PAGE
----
“Meaning is not what you start with but what you end up with.” ~Peter Elbow
As a boy, I had a romantic notion about having a job where I traveled for business. It sounded so important and stylish. I liked the idea of dashing through airports to my next big meeting.
I thought it meant that mine would be a wider world. And so it was.
Be Careful What You Wish For
As often happens, what you think about comes into being. I found myself on my very first “business trip.” I was going to the exotic location of Moline, Illinois.
In my fantasies I was thinking more along the lines of NYC or London, but hey, it involved an airplane. Actually, it wasn’t even a jet; it was this very loud, somewhat cramped prop plane.
So a couple hours later, after flying at a surprisingly low altitude and slow rate of speed, I had traveled from a semi-rural location with corn and cows to…another semi-rural location with corn and cows. It seems my dreams of importance and style were still in my future.
Dashing Didn’t Turn Out To Be So Dashing
My life and work continued down this same path, so occasionally schedules were tight. Once, I remember literally running through an airport so as not to miss a flight.
It looks good in the television commercials but let me tell you, running in a suit and tie, toting a briefcase and an overnight bag isn’t so sexy. It’s more sweaty and disheveling. I must confess, I felt less than debonair.
The Illusion of the “Good Seat”
Every flight (and there were many), I vied for a good seat with the rest of my fellow business travelers. I gloated over my exit row seat or my aisle seat. I glared enviously at the first class passengers, already seated with their complimentary mimosas.
When it came time to disembark, I leaped to my feet the moment the “Remain Seated” sign went out. I mean, you’re supposed to. At least you must be, because that’s what everyone else was doing.
I told myself it was important that I leave the plane immediately. After all, I had pressing business. That’s why I’m flying.
And Then I Woke Up
This dream of being a business traveler turned out to be not so dreamy after all. Traveling is a hassle with the hotels and cabs and parking garages and strange cities and expense reports. Airplane seats are tight and fellow travelers are sometimes surly.
This isn’t what I signed up for. I started to wonder about the ground rules I had assumed regarding flying for a living.
Questioning the Unstated
What is a good seat? I’ll tell you. There’s only one on the plane: it’s the one the pilot sits in.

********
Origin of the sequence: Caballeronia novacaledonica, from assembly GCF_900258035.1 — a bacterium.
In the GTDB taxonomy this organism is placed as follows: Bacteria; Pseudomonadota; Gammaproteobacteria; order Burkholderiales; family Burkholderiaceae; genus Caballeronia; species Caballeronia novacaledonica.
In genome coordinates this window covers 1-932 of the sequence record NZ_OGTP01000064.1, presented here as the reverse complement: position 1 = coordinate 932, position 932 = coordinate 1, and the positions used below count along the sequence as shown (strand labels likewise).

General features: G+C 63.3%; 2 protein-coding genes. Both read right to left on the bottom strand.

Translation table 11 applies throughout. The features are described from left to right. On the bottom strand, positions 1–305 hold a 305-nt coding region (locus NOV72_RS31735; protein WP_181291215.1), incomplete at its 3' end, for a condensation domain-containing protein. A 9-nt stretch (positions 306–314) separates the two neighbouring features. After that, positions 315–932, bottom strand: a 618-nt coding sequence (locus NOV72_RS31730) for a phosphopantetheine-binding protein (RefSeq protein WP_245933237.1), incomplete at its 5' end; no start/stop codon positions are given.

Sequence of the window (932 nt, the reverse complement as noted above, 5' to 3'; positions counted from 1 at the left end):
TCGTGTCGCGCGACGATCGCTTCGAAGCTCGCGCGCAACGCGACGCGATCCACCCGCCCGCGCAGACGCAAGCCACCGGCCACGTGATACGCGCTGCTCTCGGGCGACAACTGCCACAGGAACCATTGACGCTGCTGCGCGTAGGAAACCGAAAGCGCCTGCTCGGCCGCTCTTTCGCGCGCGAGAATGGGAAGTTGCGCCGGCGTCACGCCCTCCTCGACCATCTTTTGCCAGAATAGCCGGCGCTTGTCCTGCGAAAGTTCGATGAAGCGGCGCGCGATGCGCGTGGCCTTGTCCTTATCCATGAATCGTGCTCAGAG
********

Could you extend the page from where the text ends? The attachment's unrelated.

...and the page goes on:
The rest of us, no matter where we sit, are getting basically the same experience. Once I accepted that, I have never had a bad seat.
What’s the rush to get off the plane? When I wait until everyone else has cleared out around me, it is far easier to collect my things. I don’t hack anyone else off by getting in their way to rush off the plane either.
I generally go for the window seat now, not because I prefer it particularly. It just means I am not in any hurried person’s way when it comes time to deplane.
This leisurely attitude means I spend perhaps 10 more minutes aboard if I am seated near the front. If I am seated near the back, it costs me virtually no time at all. And I still get to the baggage claim area before my bags.
I get to airports early. I check in and kick back. Did you know they put bars in airports? I find this highly convenient for this back kicking.
I pack light. I generally travel to places that sell just about anything I regularly use. I have found that even developing countries have food and toiletries for sale.
Sharing My New Found Travel Ease
Once I found myself on an overbooked flight. Five people were in front of me in line trying to get boarding passes. As each one of them in turn berated the gate agent, all she could do was apologize and say she couldn’t give them a boarding pass at this time.
When it was my turn, I saw her steel herself for the next verbal assault. But I figured something out as I stood in line: berating the poor lass wasn’t resulting in a boarding pass for anyone.
So I just said, “Tough day, huh? Listen, if you can get me on this flight I would really appreciate it. Just do the best you can.”
Five minutes before they closed the jet way doors, she called one name to give out a single boarding pass—mine.
I wanted to throw a fit as much as the next guy as I stood in line. But what would be the point of ranting at the last person who could help me who, incidentally, was not responsible for causing my problem?
I didn’t see one glimmer of recognition out there amongst those envious faces of the grounded either. They all had the same chance as me and they had it first. We make our own reality. Own it, or don’t.
The Traveler, Well Seasoned
The bottom line is this: air travel, or anything else, is what you make it. I got to live my illusions until I decided they no longer served me.
I have a far different experience now, even though the external details remain basically the same. I have no stress and I get where I want to go when and if I have a notion to go anywhere at all.
I am a fan of destinations, but the journey happens too. While I may not have always taken the road less traveled, these days I always choose the travel encounter less experienced.
Photo by plantronicsgermany
About Kenneth Vogt
You know how many small business owners have lots of ambitions but can’t seem to get clear about how to turn them into reality? Kenneth teaches them how to make their ambitions real at www.VeraClaritas.com.
Courtesy of Tiny Buddha.